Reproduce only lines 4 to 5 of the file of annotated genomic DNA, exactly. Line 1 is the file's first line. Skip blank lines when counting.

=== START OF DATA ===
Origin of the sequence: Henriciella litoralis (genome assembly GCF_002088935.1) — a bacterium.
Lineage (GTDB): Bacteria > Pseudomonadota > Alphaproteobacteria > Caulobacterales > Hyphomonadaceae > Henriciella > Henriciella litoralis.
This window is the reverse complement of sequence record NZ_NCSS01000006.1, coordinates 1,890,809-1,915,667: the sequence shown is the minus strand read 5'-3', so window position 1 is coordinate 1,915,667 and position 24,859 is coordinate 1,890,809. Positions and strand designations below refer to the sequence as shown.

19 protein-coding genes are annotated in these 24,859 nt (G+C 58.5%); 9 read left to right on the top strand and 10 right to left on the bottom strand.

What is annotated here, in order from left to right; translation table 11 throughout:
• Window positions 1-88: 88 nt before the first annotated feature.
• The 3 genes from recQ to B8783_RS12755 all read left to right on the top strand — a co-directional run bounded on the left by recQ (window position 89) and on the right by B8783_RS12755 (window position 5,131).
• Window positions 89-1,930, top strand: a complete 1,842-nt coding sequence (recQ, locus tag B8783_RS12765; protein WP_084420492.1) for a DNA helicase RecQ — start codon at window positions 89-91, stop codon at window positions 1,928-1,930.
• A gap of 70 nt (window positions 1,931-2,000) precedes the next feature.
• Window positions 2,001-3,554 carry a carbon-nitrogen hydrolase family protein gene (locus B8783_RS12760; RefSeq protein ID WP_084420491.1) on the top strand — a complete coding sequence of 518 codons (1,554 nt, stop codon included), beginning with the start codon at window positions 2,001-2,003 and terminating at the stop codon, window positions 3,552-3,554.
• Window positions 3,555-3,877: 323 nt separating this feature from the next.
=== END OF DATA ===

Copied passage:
19 protein-coding genes are annotated in these 24,859 nt (G+C 58.5%); 9 read left to right on the top strand and 10 right to left on the bottom strand.

What is annotated here, in order from left to right; translation table 11 throughout: